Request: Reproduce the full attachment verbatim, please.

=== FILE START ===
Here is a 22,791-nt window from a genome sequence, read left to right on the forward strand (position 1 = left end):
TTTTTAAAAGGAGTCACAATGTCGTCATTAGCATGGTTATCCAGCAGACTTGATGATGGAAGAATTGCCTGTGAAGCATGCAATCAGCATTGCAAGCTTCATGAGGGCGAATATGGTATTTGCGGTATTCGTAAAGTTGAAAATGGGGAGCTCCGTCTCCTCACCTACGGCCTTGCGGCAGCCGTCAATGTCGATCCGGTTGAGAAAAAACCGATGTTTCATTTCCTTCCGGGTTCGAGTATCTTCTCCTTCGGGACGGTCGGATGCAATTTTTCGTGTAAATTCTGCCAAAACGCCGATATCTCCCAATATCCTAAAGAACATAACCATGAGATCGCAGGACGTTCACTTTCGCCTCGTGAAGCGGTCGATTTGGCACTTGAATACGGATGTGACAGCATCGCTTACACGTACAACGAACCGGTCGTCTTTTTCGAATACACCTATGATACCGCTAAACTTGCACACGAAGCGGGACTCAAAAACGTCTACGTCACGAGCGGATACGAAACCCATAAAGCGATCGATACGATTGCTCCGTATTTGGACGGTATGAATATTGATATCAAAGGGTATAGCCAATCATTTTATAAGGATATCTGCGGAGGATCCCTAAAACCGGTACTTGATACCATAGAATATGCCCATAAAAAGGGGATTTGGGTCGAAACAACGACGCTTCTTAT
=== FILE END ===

Here is a 22,791-nt window from a genome sequence, read left to right on the forward strand (position 1 = left end):
TTTTTAAAAGGAGTCACAATGTCGTCATTAGCATGGTTATCCAGCAGACTTGATGATGGAAGAATTGCCTGTGAAGCATGCAATCAGCATTGCAAGCTTCATGAGGGCGAATATGGTATTTGCGGTATTCGTAAAGTTGAAAATGGGGAGCTCCGTCTCCTCACCTACGGCCTTGCGGCAGCCGTCAATGTCGATCCGGTTGAGAAAAAACCGATGTTTCATTTCCTTCCGGGTTCGAGTATCTTCTCCTTCGGGACGGTCGGATGCAATTTTTCGTGTAAATTCTGCCAAAACGCCGATATCTCCCAATATCCTAAAGAACATAACCATGAGATCGCAGGACGTTCACTTTCGCCTCGTGAAGCGGTCGATTTGGCACTTGAATACGGATGTGACAGCATCGCTTACACGTACAACGAACCGGTCGTCTTTTTCGAATACACCTATGATACCGCTAAACTTGCACACGAAGCGGGACTCAAAAACGTCTACGTCACGAGCGGATACGAAACCCATAAAGCGATCGATACGATTGCTCCGTATTTGGACGGTATGAATATTGATATCAAAGGGTATAGCCAATCATTTTATAAGGATATCTGCGGAGGATCCCTAAAACCGGTACTTGATACCATAGAATATGCCCATAAAAAGGGGATTTGGGTCGAAACAACGACGCTTCTTAT